In the ‘Body’ chapters Pascoe doesn’t shy away from exploring disordered eating and self-harm, both of which she details personal experience with. These don’t make for particularly light reading, but she explains her decision to write about them in quite a blunt way after her editor flagged the section for dealing with these issues “too lightly”. Some may find Pascoe’s tone and the subject matter triggering, but for those who feel able to read it it’s one of the book’s strongest points.
She chalks up her experiences with these particular issues to a flawed assumption that this behaviour was a normal way to treat her body, a message she absorbed from an environment pressuring girls and women to have ‘perfect’ bodies. The reason it felt so normal, she writes, is because several of her peers were doing similar things.
The way she explains it makes it feel like you’re listening to a wise friend
On the surface, the scientific progress of past centuries has led to great advances in women’s health, but Pascoe doesn’t hold back on naming and shaming those whose contributions have been more questionable.
She writes of J. Marion Sims, whose medical breakthrough came at the expense of the black women he used for his experiments. We also hear of a 1920s doctor who used dying plants to ‘prove’ women were literally poisonous during their period. Such theories and lack of ethics might seem shocking, but in discussing modern procedures like cosmetic surgery, Pascoe asks, how much has changed?
Considering it’s written by a comedian and has a broad focus on what being a woman means today, one might be tempted to place Animal alongside the likes of Caitlin Moran’s How to be a Woman, or Bridget Christie’s A Book for Her. But Animal’s particular focus on the scientific theories that have affected women makes it stand out among these.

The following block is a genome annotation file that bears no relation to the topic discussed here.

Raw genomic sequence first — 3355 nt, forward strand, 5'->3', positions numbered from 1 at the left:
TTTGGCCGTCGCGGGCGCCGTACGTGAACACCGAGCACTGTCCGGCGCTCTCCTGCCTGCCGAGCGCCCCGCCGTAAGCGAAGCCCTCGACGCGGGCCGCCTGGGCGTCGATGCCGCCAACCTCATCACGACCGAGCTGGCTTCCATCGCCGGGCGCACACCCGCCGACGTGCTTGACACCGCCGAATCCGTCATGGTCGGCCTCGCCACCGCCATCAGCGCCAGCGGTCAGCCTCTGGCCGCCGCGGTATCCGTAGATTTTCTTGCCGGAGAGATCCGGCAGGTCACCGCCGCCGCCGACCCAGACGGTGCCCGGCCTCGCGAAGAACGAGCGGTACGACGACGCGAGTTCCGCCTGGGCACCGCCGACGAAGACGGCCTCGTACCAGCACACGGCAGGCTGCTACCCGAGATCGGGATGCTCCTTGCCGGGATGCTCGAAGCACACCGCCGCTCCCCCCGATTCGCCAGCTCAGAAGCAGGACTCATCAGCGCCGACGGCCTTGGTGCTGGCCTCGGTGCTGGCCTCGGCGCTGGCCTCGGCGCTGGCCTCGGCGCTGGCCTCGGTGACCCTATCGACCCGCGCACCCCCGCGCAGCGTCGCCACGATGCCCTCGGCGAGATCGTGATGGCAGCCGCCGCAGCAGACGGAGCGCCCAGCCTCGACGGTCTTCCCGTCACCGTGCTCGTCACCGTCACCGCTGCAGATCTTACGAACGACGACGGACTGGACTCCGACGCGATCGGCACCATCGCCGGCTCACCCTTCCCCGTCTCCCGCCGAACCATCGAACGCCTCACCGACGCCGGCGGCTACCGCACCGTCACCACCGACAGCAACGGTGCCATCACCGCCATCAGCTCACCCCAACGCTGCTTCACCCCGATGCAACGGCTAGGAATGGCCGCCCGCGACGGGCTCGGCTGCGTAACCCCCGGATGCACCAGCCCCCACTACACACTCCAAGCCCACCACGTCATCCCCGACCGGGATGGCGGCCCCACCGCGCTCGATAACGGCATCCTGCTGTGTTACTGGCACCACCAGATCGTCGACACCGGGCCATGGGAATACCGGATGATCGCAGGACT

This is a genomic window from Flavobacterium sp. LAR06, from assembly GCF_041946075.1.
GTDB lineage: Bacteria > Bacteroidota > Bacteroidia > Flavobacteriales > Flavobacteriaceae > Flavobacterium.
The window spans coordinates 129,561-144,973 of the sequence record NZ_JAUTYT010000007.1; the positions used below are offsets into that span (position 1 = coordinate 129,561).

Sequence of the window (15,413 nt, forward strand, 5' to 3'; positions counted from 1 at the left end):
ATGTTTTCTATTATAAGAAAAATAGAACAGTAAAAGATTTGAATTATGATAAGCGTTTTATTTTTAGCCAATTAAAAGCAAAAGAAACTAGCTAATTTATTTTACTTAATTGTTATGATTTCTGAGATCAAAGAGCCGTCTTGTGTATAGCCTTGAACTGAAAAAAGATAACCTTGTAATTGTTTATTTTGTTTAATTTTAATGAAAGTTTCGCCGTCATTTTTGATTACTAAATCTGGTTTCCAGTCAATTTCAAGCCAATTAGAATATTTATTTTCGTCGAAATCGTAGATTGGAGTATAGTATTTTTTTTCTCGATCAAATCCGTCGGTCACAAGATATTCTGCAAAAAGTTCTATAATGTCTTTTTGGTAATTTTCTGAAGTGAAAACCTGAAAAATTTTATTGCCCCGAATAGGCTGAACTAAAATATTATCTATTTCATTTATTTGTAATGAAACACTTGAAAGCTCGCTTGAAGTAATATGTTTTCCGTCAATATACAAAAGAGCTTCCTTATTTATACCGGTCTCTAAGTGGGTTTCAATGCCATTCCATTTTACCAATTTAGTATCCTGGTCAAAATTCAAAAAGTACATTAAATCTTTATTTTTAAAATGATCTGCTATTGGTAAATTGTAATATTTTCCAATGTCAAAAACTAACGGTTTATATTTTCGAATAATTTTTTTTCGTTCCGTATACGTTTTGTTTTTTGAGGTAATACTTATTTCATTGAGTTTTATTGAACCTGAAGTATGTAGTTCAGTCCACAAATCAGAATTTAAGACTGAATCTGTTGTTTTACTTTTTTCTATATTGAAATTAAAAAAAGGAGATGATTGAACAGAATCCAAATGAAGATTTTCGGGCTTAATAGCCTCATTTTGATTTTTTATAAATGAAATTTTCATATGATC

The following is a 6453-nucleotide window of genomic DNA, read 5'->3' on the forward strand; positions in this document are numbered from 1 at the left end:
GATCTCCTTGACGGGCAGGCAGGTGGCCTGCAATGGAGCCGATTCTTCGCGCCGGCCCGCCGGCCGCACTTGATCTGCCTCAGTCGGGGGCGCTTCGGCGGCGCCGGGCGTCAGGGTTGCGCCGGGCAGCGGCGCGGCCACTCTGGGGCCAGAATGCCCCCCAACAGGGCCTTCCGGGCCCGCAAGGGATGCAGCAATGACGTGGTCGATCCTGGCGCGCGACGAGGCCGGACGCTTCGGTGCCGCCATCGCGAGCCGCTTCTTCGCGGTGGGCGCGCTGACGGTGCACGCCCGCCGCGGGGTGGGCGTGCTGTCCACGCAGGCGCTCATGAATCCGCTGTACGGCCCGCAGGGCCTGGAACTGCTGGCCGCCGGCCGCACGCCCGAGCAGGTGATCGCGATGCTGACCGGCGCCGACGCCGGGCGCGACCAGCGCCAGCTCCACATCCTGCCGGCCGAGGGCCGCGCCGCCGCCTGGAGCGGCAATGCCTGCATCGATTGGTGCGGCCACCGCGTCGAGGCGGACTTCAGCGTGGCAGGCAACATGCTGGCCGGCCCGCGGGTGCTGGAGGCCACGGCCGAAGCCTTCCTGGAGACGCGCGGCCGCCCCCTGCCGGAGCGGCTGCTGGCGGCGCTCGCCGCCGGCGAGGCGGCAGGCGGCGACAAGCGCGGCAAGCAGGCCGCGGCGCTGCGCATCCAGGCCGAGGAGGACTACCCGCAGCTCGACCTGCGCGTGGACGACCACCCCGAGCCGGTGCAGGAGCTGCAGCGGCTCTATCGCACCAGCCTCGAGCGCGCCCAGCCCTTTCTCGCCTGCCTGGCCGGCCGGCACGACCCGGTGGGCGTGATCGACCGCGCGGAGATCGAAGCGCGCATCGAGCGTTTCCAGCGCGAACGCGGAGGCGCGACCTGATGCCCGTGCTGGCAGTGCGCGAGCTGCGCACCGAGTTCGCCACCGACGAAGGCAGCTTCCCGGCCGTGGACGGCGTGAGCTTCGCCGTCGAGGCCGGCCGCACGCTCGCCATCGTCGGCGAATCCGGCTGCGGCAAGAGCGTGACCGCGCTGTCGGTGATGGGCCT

The book achieves that difficult feat of imparting knowledge in an engaging way, without making you feel like you’re doing the intellectual grunt work. In researching it all, Pascoe has already done that work for us, and the way she explains it makes it feel like you’re listening to a wise friend.
She’s succeeded in writing a highly accessible, highly educational book (look out for the vulva diagram!) tackling the sometimes tricky scientific and cultural reasons behind several of the issues modern women struggle with. It exposes some of the bullshit that women have to wade through in order to live in the world. Thanks to Pascoe and to Animal we can learn a little along the way and laugh at how ridiculous it all is.
Animal: The Autobiography of a Female Body by Sara Pascoe is out now.
Both images are courtesy of Faber.
The first image shows Sara Pascoe looking directly at the camera. She has blonde hair swept over her head and a black and white jumper that’s falling off her left shoulder. Credit: Dave Brown.
The second image is the book cover. It shows Sara Pascoe against a pink background, she has an animal’s tail sticking out from the edge of her black and white striped jumper. Pascoe is on the right of the cover, looking to the left. On the right of the book jacket it says “Sara Pascoe / Animal / The Autobiography of a Female Body.”